The Muslim Council of Britain voted to send a junior representative to the Holocaust Memorial Day commemoration this week.
After attending for the first time in 2008, the MCB resumed its boycott of the event last year.
The secretary general of the MCB, Dr Mohamed Abdul Bari could not attend, due to a previous engagement at the World Economic Forum summit in Davos, Switzerland.
Nor was his controversial deputy Dr Daoud Abdullah or any of the three assistant secretary generals available.
Instead, the group was represented by Dr Shuja Shafi, head of its chaplaincy committee, and a health adviser.
MCB spokesman, Inayat Bunglawala announced earlier this month that he would be attending in his personal capacity. The HMD Trust does not comment on those it invites, but one senior member of the Jewish community close to the event said: “It seems like the janitor wasn’t available.”
The decision to attend is a victory for the relative moderates within the orgainsation and is thought to have been opposed by senior members of the pro-Hamas sister organisation the Muslim Association of Britain (MAB).
The Department for Communities and Local Government last week made it clear that the full restoration of relations with the MCB would be helped by Holocaust Memorial Day attendance.
But the department expressed its ongoing concerns about Dr Abdullah, who signed the Istanbul Declaration, calling for attacks on Israel and those who supported the blockade of Gaza.
In an open letter to Communities Secretary John Denham published last week, Dr Abdullah said: “I always believed the decision to ostracise the organisation was unjust. The declared reason given by your predecessor was that I signed the Istanbul Declaration, even though I made clear from the start I signed it in my personal capacity. I therefore welcome your change of policy in relation to the MCB.”
He said that he had not called for attacks on British troops or attacks on innocent people. “The Palestinians have the right to resist Israel’s illegal occupation, a right supported by international law and the Charter of the UN in the same way as it is a common British value to respect international law and support justice and freedom of oppressed people,” he said.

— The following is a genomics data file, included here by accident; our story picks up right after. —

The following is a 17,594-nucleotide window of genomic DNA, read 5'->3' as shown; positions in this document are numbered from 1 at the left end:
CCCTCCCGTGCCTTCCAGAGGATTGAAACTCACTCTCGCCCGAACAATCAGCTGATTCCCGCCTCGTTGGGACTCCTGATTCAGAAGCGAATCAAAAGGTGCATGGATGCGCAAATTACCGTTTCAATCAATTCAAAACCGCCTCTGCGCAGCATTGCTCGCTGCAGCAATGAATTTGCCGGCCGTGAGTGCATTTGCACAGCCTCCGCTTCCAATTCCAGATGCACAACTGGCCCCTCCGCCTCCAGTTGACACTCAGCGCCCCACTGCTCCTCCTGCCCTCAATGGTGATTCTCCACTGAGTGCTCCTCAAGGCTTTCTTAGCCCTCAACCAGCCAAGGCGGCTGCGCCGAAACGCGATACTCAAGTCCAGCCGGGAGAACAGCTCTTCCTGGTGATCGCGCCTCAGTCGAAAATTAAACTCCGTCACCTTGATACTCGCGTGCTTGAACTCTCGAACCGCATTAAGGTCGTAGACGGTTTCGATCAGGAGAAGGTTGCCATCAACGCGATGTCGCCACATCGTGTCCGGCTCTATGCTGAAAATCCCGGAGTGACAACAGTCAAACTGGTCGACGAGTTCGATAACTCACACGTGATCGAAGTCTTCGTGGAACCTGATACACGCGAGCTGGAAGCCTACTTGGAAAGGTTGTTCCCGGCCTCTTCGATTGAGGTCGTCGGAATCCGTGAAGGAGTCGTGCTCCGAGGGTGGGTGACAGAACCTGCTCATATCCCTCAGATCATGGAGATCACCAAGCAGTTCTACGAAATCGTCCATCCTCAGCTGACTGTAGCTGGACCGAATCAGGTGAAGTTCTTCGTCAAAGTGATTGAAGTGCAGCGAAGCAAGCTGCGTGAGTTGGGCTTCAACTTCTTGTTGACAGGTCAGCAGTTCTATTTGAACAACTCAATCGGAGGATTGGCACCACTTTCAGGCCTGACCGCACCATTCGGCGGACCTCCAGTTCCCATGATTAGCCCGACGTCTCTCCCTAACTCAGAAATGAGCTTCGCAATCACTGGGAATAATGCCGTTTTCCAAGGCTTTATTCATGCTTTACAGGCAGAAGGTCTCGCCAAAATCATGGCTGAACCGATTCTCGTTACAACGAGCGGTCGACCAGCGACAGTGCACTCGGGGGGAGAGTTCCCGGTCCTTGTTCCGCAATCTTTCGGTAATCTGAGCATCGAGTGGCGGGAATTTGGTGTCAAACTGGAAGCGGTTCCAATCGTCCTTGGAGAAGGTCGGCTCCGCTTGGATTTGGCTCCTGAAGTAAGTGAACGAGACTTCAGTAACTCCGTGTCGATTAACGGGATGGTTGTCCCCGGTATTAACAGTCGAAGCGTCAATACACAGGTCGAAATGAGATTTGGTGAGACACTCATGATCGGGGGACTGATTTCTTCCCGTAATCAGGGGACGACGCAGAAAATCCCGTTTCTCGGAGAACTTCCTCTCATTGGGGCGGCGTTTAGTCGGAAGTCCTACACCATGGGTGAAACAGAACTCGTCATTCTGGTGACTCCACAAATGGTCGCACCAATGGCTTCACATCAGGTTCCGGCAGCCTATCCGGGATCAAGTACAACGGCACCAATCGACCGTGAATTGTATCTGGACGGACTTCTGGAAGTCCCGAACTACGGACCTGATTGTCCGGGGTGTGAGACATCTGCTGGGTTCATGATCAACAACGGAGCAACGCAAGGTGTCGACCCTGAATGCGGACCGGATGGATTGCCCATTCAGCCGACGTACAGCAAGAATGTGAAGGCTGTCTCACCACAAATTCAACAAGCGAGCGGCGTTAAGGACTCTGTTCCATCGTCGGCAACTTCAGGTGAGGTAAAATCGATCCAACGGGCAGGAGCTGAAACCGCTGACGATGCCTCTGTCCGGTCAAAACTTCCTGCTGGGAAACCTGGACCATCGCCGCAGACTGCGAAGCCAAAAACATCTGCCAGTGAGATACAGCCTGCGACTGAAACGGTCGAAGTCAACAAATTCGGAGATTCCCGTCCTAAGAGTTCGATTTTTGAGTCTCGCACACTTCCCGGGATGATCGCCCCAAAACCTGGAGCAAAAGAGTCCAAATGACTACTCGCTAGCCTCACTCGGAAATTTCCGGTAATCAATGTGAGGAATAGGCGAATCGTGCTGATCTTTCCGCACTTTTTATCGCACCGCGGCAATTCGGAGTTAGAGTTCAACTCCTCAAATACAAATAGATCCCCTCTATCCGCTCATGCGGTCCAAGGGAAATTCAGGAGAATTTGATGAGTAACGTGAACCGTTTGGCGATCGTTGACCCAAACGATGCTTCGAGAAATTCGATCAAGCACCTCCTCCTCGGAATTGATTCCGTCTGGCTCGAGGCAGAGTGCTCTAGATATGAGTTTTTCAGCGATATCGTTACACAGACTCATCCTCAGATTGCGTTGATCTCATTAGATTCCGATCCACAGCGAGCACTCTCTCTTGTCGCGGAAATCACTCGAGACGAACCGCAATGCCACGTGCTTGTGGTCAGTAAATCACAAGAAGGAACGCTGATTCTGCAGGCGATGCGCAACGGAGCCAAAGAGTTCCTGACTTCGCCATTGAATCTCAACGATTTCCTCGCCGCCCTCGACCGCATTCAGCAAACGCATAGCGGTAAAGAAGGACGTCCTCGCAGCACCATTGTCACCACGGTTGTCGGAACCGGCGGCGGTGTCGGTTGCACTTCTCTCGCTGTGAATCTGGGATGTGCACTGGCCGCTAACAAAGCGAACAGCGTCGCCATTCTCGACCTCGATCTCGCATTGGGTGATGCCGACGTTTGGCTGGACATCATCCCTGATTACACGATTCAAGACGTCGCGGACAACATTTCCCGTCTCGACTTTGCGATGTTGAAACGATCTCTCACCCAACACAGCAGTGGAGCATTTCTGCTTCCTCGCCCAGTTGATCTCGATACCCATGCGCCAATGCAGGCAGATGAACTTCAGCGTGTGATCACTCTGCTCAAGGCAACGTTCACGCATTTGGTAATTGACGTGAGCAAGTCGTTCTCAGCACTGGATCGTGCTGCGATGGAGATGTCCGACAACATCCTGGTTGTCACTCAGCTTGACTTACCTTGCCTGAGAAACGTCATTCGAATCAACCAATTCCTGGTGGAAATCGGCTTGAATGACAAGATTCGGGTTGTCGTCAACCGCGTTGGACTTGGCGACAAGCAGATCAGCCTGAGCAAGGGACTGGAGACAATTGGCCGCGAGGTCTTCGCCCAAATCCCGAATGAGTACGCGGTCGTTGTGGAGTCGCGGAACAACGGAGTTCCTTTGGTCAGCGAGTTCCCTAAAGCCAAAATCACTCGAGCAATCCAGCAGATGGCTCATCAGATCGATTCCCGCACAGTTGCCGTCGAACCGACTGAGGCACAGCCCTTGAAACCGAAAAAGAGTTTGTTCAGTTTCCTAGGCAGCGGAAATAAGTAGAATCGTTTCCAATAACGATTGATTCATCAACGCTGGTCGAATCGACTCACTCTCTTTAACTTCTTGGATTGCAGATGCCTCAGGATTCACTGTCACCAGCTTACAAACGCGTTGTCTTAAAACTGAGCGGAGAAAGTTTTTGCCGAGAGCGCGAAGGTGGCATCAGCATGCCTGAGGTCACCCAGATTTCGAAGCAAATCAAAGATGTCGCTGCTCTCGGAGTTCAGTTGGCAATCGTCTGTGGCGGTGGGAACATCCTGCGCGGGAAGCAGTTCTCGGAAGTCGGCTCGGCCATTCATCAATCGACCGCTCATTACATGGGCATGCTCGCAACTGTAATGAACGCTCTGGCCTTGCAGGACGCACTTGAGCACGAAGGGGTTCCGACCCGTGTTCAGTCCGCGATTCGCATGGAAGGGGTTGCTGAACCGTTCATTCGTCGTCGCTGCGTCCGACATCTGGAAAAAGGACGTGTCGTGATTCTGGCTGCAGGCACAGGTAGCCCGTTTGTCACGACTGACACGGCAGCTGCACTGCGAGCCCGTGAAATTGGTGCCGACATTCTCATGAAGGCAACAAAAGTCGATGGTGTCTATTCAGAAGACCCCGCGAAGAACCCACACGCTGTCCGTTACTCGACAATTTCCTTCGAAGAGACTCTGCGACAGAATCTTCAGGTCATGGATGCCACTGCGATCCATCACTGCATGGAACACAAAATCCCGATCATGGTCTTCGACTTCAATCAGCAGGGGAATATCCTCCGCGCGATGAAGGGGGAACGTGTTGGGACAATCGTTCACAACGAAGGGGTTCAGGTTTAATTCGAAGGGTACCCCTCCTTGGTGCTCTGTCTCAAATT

Gaza ethnic cleansing talk attacked as ‘an appalling offence’
Jewish and pro-Israeli organisations have attacked a talk given at the Houses of Parliament comparing Israeli action in Gaza to the Shoah suffering of Jews.
Chaired by Labour MP Jeremy Corbyn, it featured Auschwitz survivor Hajo Meyer and Palestinian activist Haidar Eid, on a speaking tour organised by the Scottish Palestine Solidarity Campaign and International Jewish Anti-Zionist Network.
Dr Meyer spoke against “Nazi genocide of Jews to justify the ethnic cleansing of Palestine by the state of Israel” while Dr Eid spoke by via link from his Gaza home.
Organisers said they had invited communities to “remind us of their resistance to the mass taking of life, in this way honouring all resistance and undermining the racist Zionist view of Jewish exceptionalism”.
The Zionist Federation said holding the event, Never again — for anyone, at Parliament on Holocaust Memorial Day was an “appalling offence” to the Jewish community.
Speaking beforehand, Mr Corbyn said the Shoah was an “appalling period in history which will never be forgotten”, adding: “Hajo has survived and spent the rest of his life working and campaigning for justice for people all over the world. He has spoken out against the dehumanising effects of occupation very forcefully. Sadly, for much of this he has been condemned, which I regret.” Gili Brenner of the ZF said: “The shameless abuse of freedom of speech to demonise Israel on a day which commemorates the biggest tragedy in human history crosses a dangerous line.”
Jon Benjamin, Board of Deputies chief executive, said: “This latest attempt to exploit the most painful chapter in Jewish history in order to berate and demonise Israel is among the most despicable.”